Yeah, it's sweet and well-made and all, but I'm gonna be something of a skeptic on this one. For one thing, I think there's something basically dishonest about a movie that has as its premise 'a man falls in love with a sex doll' and then goes to great lengths to make sure that its audience knows that there's no actual sex happening, thank you very much. The movie wants to titillate you but not creep you out, and as far as that goes it manages to walk that line but there's still a persistent denial at the movie's center that I find annoying. Basically, I wish that David Cronenberg had directed this.
My other real problem with the movie is that, as brilliant as Ryan Gosling's performance is, it's very heavily interiorized, which means that there's very little external conflict. The drama of the film is basically watching Gosling's Lars and waiting for him to come around and get with the program, and there isn't really much in the way of external drama to affect him or shake him up properly, which I would call a dramatic failure. We observe Lars without ever really feeling what's going on in his head (so I guess he's got something in common with Frank Lucas, for me).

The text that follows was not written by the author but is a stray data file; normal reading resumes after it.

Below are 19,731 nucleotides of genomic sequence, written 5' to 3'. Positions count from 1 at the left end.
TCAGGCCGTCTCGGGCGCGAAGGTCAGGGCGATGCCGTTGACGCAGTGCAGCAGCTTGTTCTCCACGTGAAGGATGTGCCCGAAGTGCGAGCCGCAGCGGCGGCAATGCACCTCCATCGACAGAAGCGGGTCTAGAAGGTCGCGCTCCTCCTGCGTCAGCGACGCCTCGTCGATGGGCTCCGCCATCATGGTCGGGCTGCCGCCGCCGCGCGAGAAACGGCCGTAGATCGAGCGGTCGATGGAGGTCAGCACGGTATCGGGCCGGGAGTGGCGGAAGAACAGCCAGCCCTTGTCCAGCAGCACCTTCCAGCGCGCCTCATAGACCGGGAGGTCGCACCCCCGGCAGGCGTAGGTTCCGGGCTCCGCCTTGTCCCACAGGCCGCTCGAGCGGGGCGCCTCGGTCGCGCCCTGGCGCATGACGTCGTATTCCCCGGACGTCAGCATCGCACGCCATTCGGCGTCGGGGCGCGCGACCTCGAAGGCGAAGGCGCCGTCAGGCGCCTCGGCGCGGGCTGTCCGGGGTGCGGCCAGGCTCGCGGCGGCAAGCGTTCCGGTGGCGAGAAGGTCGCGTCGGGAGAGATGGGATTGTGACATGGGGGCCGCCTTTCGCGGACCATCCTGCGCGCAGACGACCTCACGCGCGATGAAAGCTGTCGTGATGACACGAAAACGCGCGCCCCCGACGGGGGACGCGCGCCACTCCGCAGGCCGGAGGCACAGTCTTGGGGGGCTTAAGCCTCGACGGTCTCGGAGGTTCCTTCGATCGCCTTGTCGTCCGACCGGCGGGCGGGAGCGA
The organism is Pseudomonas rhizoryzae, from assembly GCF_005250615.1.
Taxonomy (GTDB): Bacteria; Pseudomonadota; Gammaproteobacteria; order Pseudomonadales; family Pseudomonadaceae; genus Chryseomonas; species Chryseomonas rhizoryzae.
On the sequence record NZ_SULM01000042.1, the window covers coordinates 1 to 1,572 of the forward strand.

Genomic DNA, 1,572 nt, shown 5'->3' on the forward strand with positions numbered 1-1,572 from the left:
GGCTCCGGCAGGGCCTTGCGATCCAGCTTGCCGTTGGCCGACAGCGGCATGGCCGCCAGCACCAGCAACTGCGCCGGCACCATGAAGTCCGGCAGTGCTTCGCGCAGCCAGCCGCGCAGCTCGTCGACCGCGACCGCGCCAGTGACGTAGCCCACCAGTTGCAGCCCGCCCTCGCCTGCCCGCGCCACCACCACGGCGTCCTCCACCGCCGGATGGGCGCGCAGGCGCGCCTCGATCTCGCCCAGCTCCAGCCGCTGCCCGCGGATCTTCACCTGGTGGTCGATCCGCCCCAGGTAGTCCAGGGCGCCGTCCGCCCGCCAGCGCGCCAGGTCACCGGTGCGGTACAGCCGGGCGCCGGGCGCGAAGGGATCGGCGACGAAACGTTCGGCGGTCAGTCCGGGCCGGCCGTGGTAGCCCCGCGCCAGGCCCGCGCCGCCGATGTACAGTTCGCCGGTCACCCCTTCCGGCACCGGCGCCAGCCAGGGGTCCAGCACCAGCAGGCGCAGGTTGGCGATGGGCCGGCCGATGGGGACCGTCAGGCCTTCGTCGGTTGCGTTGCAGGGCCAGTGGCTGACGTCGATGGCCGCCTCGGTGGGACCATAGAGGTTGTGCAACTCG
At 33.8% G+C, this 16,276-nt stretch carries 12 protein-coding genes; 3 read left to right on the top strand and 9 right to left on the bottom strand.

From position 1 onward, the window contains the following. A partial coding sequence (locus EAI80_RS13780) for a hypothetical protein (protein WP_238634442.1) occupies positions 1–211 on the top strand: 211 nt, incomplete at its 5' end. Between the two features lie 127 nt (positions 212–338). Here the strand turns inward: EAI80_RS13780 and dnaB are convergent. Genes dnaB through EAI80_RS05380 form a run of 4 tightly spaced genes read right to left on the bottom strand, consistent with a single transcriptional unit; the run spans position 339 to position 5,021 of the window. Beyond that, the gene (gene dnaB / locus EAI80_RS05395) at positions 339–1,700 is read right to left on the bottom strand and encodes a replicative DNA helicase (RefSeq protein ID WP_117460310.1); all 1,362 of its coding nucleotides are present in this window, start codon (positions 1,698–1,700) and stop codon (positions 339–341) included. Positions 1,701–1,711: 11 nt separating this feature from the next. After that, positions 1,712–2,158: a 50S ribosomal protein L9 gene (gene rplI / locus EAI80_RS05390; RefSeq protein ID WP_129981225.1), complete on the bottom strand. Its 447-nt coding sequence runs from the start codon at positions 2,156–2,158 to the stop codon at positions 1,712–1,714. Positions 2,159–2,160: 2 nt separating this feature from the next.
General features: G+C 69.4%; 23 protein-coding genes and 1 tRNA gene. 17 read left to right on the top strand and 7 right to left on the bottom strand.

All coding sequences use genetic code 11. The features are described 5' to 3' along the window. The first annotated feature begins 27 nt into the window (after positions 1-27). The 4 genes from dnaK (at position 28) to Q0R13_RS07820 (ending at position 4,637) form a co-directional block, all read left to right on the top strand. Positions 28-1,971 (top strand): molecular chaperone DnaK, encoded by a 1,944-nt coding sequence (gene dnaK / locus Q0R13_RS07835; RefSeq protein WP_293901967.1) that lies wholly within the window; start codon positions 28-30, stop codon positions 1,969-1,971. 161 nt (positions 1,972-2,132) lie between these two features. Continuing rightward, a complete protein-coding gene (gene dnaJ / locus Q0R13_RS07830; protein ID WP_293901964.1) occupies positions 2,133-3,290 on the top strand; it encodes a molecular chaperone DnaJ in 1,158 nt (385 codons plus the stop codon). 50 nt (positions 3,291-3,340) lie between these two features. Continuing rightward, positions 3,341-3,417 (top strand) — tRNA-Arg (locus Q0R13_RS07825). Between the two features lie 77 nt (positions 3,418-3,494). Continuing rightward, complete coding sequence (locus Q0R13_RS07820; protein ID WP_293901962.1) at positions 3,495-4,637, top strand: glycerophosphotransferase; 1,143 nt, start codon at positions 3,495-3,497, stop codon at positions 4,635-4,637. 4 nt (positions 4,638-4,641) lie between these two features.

Finally, there's a common trope in movies about romantic loners where there's always an unrecognized romantic possibility just around the corner. It's kind of a lame cliche.
(PS: I saw this movie a month ago but I'm writing about it now because I haven't had enough time yet to fully process No Country for Old Men and have anything interesting to say about it except that it's nice to see the Coens back again and the ending is odd. More later.)